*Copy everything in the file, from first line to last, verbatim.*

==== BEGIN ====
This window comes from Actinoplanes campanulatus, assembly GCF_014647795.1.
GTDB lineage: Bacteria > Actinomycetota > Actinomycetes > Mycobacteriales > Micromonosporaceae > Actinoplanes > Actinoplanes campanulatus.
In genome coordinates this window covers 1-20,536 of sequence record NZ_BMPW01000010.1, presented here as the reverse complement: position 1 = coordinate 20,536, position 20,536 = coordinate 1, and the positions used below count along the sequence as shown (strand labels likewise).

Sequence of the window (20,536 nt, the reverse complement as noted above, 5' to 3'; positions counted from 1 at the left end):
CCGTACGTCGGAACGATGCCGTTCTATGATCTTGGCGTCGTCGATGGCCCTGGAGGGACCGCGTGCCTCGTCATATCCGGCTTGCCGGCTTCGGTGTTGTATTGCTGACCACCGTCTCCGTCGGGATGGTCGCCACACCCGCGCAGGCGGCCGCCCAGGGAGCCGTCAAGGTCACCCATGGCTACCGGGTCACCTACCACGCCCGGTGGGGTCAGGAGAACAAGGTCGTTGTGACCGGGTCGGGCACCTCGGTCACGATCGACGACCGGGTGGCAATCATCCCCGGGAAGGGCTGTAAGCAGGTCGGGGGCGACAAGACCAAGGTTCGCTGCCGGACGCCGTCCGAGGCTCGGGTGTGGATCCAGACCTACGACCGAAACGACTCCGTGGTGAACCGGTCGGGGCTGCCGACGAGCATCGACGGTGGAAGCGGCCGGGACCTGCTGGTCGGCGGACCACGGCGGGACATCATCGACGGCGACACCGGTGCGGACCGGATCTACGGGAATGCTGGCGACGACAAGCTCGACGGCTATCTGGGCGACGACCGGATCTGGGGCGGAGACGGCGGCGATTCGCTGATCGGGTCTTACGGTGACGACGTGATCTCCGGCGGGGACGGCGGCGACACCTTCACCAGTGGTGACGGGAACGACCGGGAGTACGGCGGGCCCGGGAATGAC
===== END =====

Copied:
This window comes from Actinoplanes campanulatus, assembly GCF_014647795.1.
GTDB lineage: Bacteria > Actinomycetota > Actinomycetes > Mycobacteriales > Micromonosporaceae > Actinoplanes > Actinoplanes campanulatus.
In genome coordinates this window covers 1-20,536 of sequence record NZ_BMPW01000010.1, presented here as the reverse complement: position 1 = coordinate 20,536, position 20,536 = coordinate 1, and the positions used below count along the sequence as shown (strand labels likewise).

Sequence of the window (20,536 nt, the reverse complement as noted above, 5' to 3'; positions counted from 1 at the left end):
CCGTACGTCGGAACGATGCCGTTCTATGATCTTGGCGTCGTCGATGGCCCTGGAGGGACCGCGTGCCTCGTCATATCCGGCTTGCCGGCTTCGGTGTTGTATTGCTGACCACCGTCTCCGTCGGGATGGTCGCCACACCCGCGCAGGCGGCCGCCCAGGGAGCCGTCAAGGTCACCCATGGCTACCGGGTCACCTACCACGCCCGGTGGGGTCAGGAGAACAAGGTCGTTGTGACCGGGTCGGGCACCTCGGTCACGATCGACGACCGGGTGGCAATCATCCCCGGGAAGGGCTGTAAGCAGGTCGGGGGCGACAAGACCAAGGTTCGCTGCCGGACGCCGTCCGAGGCTCGGGTGTGGATCCAGACCTACGACCGAAACGACTCCGTGGTGAACCGGTCGGGGCTGCCGACGAGCATCGACGGTGGAAGCGGCCGGGACCTGCTGGTCGGCGGACCACGGCGGGACATCATCGACGGCGACACCGGTGCGGACCGGATCTACGGGAATGCTGGCGACGACAAGCTCGACGGCTATCTGGGCGACGACCGGATCTGGGGCGGAGACGGCGGCGATTCGCTGATCGGGTCTTACGGTGACGACGTGATCTCCGGCGGGGACGGCGGCGACACCTTCACCAGTGGTGACGGGAACGACCGGGAGTACGGCGGGCCCGGGAATGAC